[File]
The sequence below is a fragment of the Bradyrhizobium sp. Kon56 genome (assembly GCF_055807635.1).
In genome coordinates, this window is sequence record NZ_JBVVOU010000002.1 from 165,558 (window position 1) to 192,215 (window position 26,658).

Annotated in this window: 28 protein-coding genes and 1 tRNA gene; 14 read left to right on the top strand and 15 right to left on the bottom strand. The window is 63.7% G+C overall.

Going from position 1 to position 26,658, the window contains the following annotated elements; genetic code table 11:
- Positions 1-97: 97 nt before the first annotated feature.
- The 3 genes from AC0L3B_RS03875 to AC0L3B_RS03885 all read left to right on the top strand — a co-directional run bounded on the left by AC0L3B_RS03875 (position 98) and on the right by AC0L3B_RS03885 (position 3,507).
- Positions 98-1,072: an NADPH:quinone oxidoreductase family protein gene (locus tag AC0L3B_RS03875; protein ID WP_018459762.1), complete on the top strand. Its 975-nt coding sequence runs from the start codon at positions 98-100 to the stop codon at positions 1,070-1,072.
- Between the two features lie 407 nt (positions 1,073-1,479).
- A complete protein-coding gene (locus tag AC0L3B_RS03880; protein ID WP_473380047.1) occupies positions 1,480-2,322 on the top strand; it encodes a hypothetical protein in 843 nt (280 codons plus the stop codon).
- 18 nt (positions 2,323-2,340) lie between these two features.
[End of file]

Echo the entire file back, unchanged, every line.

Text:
The sequence below is a fragment of the Bradyrhizobium sp. Kon56 genome (assembly GCF_055807635.1).
In genome coordinates, this window is sequence record NZ_JBVVOU010000002.1 from 165,558 (window position 1) to 192,215 (window position 26,658).

Annotated in this window: 28 protein-coding genes and 1 tRNA gene; 14 read left to right on the top strand and 15 right to left on the bottom strand. The window is 63.7% G+C overall.

Going from position 1 to position 26,658, the window contains the following annotated elements; genetic code table 11:
- Positions 1-97: 97 nt before the first annotated feature.
- The 3 genes from AC0L3B_RS03875 to AC0L3B_RS03885 all read left to right on the top strand — a co-directional run bounded on the left by AC0L3B_RS03875 (position 98) and on the right by AC0L3B_RS03885 (position 3,507).
- Positions 98-1,072: an NADPH:quinone oxidoreductase family protein gene (locus tag AC0L3B_RS03875; protein ID WP_018459762.1), complete on the top strand. Its 975-nt coding sequence runs from the start codon at positions 98-100 to the stop codon at positions 1,070-1,072.
- Between the two features lie 407 nt (positions 1,073-1,479).
- A complete protein-coding gene (locus tag AC0L3B_RS03880; protein ID WP_473380047.1) occupies positions 1,480-2,322 on the top strand; it encodes a hypothetical protein in 843 nt (280 codons plus the stop codon).
- 18 nt (positions 2,323-2,340) lie between these two features.